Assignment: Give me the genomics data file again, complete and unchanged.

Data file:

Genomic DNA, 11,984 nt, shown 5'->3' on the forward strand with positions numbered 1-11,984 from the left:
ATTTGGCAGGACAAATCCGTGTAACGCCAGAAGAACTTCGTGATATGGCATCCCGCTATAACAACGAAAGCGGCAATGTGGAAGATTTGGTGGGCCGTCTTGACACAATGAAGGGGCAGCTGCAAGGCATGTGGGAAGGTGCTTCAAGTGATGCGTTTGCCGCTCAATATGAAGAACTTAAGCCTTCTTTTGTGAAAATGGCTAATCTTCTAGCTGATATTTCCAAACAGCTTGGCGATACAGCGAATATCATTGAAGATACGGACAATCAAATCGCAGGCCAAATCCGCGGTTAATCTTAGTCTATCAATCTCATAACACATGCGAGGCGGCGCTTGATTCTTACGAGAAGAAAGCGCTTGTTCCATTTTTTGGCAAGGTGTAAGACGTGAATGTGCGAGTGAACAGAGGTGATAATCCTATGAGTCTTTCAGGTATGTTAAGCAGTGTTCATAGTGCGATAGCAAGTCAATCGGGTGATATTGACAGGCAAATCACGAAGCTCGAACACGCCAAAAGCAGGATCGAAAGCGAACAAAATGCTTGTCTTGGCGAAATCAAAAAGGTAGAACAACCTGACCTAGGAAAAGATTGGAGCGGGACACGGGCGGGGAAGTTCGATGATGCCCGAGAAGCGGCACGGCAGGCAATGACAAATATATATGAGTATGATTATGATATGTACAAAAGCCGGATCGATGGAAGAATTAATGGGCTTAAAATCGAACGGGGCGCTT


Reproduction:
Genomic DNA, 11,984 nt, shown 5'->3' on the forward strand with positions numbered 1-11,984 from the left:
ATTTGGCAGGACAAATCCGTGTAACGCCAGAAGAACTTCGTGATATGGCATCCCGCTATAACAACGAAAGCGGCAATGTGGAAGATTTGGTGGGCCGTCTTGACACAATGAAGGGGCAGCTGCAAGGCATGTGGGAAGGTGCTTCAAGTGATGCGTTTGCCGCTCAATATGAAGAACTTAAGCCTTCTTTTGTGAAAATGGCTAATCTTCTAGCTGATATTTCCAAACAGCTTGGCGATACAGCGAATATCATTGAAGATACGGACAATCAAATCGCAGGCCAAATCCGCGGTTAATCTTAGTCTATCAATCTCATAACACATGCGAGGCGGCGCTTGATTCTTACGAGAAGAAAGCGCTTGTTCCATTTTTTGGCAAGGTGTAAGACGTGAATGTGCGAGTGAACAGAGGTGATAATCCTATGAGTCTTTCAGGTATGTTAAGCAGTGTTCATAGTGCGATAGCAAGTCAATCGGGTGATATTGACAGGCAAATCACGAAGCTCGAACACGCCAAAAGCAGGATCGAAAGCGAACAAAATGCTTGTCTTGGCGAAATCAAAAAGGTAGAACAACCTGACCTAGGAAAAGATTGGAGCGGGACACGGGCGGGGAAGTTCGATGATGCCCGAGAAGCGGCACGGCAGGCAATGACAAATATATATGAGTATGATTATGATATGTACAAAAGCCGGATCGATGGAAGAATTAATGGGCTTAAAATCGAACGGGGCGCTT